Modern Cynics, and there are more than you can conceive, include Nietzsche, Mark Twain, H.L. Mencken, Winston Churchill, George Orwell and Aldous Huxley. Of our timeline, most notable are Scott Adams, Cecil Adams, Hunter S. Thompson, Garry Trudeau and Penn & Teller. Of the current atheists, the most prominent exponents are Christopher Hitchens and Michel Onfray (author of the rather excellent and not widely enough known Atheist Manifesto). I term their approach as "bare-knuckle atheism". It confronts and it offends. Love them or hate them, they don't leave you sitting there like a plank - you listen to them. These people are all Cynics, and most of them would probably not make the connection of their lineage to ancient Greece, Diogenes, his tub and his dogs. Yet it is a real lineage.

In cinema, the Cynics magnum opus is Fight Club. If you can only ever own one piece of Cynic philosophy, this is it. The timeless quote from Tyler Durden expresses everything -

"Listen up, maggots. You are not special. You are not a beautiful or unique snowflake. You're the same decaying organic matter as everything else."

Translation: Get over yourself you pompous windbag. Live life as nature intends. You live, you die, that's all there is. Make the most of it.

Or, Diogenes telling Alexander the Great to get the fuck out of his sunlight when Alexander chooses to grant him any wish.

Enlightened ? I hope so. You are surrounded by Cynics. Everywhere you go. They generally bring you laughter and joy. Unless you are, deservedly, on the receiving end of their barbs.

Cynics - no pride, no shame, no problem. Woof.

Tags: cynicism, doo-doo, explained, farts, for dummies

Views: 99

Replies to This Discussion

I agree with the sentiment but to it must add...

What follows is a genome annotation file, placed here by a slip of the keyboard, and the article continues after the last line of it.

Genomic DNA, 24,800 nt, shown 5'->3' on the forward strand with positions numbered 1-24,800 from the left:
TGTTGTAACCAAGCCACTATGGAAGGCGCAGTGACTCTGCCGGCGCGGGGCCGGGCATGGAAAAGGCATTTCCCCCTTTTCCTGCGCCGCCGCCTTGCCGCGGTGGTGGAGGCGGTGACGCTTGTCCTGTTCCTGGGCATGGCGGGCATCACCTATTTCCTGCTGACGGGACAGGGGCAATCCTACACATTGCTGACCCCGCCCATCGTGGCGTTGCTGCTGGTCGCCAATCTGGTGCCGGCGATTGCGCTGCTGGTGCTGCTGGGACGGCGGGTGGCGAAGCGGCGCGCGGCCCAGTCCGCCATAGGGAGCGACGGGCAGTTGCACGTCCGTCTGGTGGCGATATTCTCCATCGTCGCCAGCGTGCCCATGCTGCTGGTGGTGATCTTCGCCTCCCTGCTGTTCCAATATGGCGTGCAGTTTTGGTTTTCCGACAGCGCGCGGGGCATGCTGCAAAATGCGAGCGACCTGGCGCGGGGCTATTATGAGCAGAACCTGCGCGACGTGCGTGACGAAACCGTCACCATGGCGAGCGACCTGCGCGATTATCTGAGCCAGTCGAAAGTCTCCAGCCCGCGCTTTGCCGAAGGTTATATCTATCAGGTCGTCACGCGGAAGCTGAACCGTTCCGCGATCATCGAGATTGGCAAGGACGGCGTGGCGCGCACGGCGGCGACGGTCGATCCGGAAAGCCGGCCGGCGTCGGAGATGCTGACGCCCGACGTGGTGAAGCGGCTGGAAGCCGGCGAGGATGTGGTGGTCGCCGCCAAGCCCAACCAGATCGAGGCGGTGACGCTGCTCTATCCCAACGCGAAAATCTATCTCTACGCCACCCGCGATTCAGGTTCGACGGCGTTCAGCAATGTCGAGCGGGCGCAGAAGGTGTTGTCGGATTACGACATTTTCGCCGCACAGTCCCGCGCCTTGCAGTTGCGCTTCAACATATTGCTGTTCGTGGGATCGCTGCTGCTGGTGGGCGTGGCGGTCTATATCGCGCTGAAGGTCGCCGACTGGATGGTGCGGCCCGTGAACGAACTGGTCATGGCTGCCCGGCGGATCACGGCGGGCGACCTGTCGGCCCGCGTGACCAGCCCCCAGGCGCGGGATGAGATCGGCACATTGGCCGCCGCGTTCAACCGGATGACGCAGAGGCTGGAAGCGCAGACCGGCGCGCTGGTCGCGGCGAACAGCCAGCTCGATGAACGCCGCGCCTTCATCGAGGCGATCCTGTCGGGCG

...I actually think as a society we work more now then ever...

much of what qualifies as work today is laughable.

I have a well-paid friend who makes his living taking people to lunch and sending gift-baskets.

I don't resent him for it, but I laugh at him when he tells me how exhausted he is.
Thanks, felch. Watched the video and read your intro to the subject. I actually knew most of this, and I'm an active admirer and reader of nearly all the people on your list of notable cynics. Incidentally, you should check out Florence King. I know you'd like her work and am certain she deserves a place in your list. Try 'Reflections in a Jaundiced Eye', 'With Charity Towards None' or 'Confessions of a Failed Southern Lady' if you haven't already encountered her work.

However, I doubt that most of these notables would call themselves philosophical Cynics. Curmudgeons, contrarians, social satirists, certainly. Intentional philosophical Cynics? Not all of them.

Take Churchill. If he had been capable of declaring a plague on the house of every hypocrite he encountered, I think he'd have found it impossible to be a politician or to inspire the British nation to wage war against the Nazis. That's just a practical fact of political life. Also, there is considerable evidence that his often jaundiced view of life was at least as much constitutional as it was philosophical. He appears to have suffered mightily from cyclothymia, although you could, of course, argue that this condition was a social construct for dismissing socially inconvenient people. Nevertheless, his swings between despair and euphoria often appear to have been responsible for bad, occasionally monstrous, decisions (the Gallipoli offensive in the First World War, for example – hardly an example of admirable Cynicism).

And, although it isn't an absolute requirement that people who satirise the rest of us should themselves be without fault, I still find it hard to overlook Churchill's anti-semitism, despite my admiration for him.

But that's an aside. More fundamentally, I'm always a bit chary of people with philosophies that declare for everyone else "how nature intended us" to live. I think if you want to be thoroughly Cynical, you should perhaps question the idea that Diogenes knew what nature "intended". Would Diogenes the Dog have been so confidently anti-social if he had known a bit about the social life of primates? (See, for example, Franz de Waal's 'Good Natured'.)

That being said, I am nevertheless sympathetic to many of the ideas you present here. Please count me in for further discussion. Delighted to make the acquaintance of your group.

(Was that serious-minded enough for you?)